Ross: No, we didn't have the affordability of time to view things, and actually, it was a good thing. You can nitpick all day long, and on a budget where you're moving fast as that, with which pages you have to accomplish in a day. Nate and I went through it very methodically, we shotlisted very specifically. Once we had our locations picked, mostly in the ranch, we weren't sure of our top half of the movie, but the other half of the movie was very specific to a location, or a couple locations, and I was able to really walk through the movie, each and every shot, and each and every scene so that once the day came there was no real talking about it. We knew how we were lighting, we were pre ready to go, and I could just walk in and think about the acting.
NFS: Were there any tools you chose to shoot on to fit this style of production?
Ross: Yes, we knew we were going to be shooting huge, wide landscapes. It was very important to the film, so we wanted to have as much dynamic range. We were shooting a wide screen format, so we chose a camera that gave us as much latitude as possible. We also were shooting in June in Colorado, and shooting in Denver for Chicago, and I was worried about the over saturation of sunlight. There was so much brightness, and the story's very dark and had a feel of this kind of like gray existence. We decided to shoot on an Arri Alexa. We shot raw files, that gave us a range in our color correction, the ability to punch in certain things and create movement in camera that we weren't able to do because of time, and the luxury of equipment or space, and all those other things. It really gave us a lot of flexibility on our post.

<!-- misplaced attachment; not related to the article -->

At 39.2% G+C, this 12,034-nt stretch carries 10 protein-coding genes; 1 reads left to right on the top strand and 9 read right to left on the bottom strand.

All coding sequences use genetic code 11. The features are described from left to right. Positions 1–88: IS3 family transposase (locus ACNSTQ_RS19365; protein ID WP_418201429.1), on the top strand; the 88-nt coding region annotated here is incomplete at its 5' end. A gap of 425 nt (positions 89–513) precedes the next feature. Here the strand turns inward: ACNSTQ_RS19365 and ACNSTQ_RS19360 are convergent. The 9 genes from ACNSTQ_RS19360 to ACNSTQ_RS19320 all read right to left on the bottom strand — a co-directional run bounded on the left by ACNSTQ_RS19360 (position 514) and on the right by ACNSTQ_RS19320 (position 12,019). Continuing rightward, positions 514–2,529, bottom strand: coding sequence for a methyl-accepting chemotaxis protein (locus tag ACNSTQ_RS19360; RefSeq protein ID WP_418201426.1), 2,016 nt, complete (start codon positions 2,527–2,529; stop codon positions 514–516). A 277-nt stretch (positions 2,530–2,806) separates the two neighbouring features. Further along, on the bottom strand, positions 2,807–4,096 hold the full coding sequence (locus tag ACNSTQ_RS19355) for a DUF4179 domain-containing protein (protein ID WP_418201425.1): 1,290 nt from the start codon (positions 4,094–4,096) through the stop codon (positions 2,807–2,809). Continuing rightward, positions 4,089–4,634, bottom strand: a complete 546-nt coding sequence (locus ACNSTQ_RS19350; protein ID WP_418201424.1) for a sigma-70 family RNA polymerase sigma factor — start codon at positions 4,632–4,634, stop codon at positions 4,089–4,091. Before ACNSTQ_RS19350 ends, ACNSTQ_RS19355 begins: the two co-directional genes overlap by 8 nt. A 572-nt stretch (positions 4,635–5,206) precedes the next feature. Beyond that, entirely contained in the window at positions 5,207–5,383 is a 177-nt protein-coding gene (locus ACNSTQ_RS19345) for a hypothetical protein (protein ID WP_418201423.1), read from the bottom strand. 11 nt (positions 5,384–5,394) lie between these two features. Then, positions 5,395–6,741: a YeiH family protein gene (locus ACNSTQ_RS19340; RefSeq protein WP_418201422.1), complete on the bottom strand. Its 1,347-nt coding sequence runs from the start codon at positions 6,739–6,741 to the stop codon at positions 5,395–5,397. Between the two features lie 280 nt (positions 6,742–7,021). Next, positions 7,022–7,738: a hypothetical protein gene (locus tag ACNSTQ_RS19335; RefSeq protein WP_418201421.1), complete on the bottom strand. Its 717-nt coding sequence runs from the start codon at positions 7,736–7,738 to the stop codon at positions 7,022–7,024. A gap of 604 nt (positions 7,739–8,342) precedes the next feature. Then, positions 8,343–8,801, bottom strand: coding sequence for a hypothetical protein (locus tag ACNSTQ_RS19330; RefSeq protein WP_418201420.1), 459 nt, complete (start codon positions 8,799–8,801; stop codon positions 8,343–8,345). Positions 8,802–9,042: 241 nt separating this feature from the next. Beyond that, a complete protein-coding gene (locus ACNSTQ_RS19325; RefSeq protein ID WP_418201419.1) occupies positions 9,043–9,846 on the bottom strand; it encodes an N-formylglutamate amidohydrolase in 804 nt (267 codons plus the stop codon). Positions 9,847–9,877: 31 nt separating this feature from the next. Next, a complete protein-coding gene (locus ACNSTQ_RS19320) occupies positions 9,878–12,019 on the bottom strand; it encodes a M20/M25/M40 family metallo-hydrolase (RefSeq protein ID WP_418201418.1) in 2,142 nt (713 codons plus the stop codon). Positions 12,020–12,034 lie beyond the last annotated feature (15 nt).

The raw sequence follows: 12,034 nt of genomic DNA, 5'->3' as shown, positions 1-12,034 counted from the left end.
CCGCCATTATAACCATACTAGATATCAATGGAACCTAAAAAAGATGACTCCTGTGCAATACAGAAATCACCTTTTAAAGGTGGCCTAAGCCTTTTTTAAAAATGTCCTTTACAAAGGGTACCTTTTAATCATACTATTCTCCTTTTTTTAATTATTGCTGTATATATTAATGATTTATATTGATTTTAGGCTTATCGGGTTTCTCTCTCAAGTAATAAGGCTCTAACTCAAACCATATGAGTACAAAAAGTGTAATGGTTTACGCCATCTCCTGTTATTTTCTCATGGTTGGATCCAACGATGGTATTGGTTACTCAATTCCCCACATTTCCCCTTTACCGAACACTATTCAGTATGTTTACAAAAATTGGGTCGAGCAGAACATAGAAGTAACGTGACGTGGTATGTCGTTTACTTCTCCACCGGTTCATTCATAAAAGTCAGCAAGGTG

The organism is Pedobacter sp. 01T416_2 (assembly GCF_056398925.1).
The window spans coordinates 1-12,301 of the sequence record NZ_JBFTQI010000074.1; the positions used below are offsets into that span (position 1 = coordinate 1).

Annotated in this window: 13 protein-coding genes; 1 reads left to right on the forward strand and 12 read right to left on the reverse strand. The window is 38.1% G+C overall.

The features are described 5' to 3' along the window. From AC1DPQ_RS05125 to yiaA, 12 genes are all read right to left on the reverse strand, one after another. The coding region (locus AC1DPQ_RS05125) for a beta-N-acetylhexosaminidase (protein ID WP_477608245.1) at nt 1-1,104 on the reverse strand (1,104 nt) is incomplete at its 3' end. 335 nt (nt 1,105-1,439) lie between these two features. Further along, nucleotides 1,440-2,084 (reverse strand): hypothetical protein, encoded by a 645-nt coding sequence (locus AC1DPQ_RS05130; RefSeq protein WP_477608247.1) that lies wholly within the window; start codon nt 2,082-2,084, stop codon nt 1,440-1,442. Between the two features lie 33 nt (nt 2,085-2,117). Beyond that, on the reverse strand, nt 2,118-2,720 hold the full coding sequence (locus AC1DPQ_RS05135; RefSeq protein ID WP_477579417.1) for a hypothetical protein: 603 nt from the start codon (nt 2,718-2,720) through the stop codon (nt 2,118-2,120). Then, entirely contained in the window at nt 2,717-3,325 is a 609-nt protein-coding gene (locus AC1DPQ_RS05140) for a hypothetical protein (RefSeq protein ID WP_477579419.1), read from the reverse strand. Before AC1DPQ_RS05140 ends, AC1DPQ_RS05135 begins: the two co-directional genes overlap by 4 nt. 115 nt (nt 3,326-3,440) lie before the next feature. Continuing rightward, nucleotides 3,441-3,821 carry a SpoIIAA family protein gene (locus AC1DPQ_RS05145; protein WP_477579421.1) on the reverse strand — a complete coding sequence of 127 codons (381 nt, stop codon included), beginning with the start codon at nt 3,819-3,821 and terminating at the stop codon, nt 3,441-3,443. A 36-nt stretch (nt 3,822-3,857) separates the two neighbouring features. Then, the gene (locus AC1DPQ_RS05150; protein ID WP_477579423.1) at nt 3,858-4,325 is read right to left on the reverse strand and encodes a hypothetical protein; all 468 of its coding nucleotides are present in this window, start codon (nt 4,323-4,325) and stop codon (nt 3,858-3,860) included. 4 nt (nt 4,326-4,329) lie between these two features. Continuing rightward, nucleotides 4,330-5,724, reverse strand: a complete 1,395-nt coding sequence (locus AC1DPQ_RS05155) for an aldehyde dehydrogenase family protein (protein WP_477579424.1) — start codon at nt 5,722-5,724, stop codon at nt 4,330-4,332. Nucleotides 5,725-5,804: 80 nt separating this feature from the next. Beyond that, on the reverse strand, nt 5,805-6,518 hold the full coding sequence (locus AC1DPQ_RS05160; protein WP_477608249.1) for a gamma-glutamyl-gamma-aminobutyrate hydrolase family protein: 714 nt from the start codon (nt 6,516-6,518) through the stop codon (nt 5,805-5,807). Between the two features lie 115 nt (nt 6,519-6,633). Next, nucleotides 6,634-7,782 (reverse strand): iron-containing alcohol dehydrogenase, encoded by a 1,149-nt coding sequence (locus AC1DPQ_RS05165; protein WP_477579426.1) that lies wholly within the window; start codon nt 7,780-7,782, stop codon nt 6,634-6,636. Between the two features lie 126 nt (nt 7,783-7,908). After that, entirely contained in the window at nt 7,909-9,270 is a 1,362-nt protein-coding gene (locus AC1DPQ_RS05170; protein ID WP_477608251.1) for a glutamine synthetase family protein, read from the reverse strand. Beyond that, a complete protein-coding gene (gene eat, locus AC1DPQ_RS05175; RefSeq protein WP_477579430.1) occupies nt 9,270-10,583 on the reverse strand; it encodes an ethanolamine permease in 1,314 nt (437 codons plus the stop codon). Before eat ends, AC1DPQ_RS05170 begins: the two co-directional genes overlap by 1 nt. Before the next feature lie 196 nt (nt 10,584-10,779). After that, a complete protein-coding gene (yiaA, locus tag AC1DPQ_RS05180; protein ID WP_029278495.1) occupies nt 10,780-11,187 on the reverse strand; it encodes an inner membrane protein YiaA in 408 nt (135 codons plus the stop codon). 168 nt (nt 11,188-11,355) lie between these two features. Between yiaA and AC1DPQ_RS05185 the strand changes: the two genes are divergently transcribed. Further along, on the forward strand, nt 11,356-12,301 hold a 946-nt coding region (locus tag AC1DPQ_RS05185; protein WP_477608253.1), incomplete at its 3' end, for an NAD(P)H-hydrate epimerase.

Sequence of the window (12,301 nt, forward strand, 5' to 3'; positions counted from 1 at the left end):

Credit: The Orchard
We knew we were going to be shooting huge, wide landscapes...so we chose a camera that gave us as much latitude as possible.
NFS: Did the author, Bonnie Nadzam, ever come to set?
Ross: She did, yeah.
NFS: What was that like?
Ross: We became fast friends, and collaborators from the start. We already know that we want to collaborate again together. We're thinking about writing something original together eventually. She’s from Boulder, Colorado, and we shot in Denver, and then we were in Laramie, which is from Boulder is like literally 45 minutes. So, she'd come up on days, and just kind of see the whole process. I think it was very cathartic for her. She said the other night [at the Premiere] that there were things about the relationship she didn't even see when she was writing it. I think it's different when you write about a 48 year old man and an 11 year old girl, and the dynamic and the psychology behind that, you can actually really thoroughly investigate with the poetry and the language, and the length of the book. But when you see these two characters on film, on screen, it becomes a whole different thing when you see the reality of it.
I think it's different when you write about a 48 year-old man and an 11 year-old girl...But when you see these two characters on film, on screen, it becomes a whole different thing when you see the reality of it.
NFS: Did you feel that you needed to stay true to the text of the novel? How restrictive or liberating was your relationship with the text?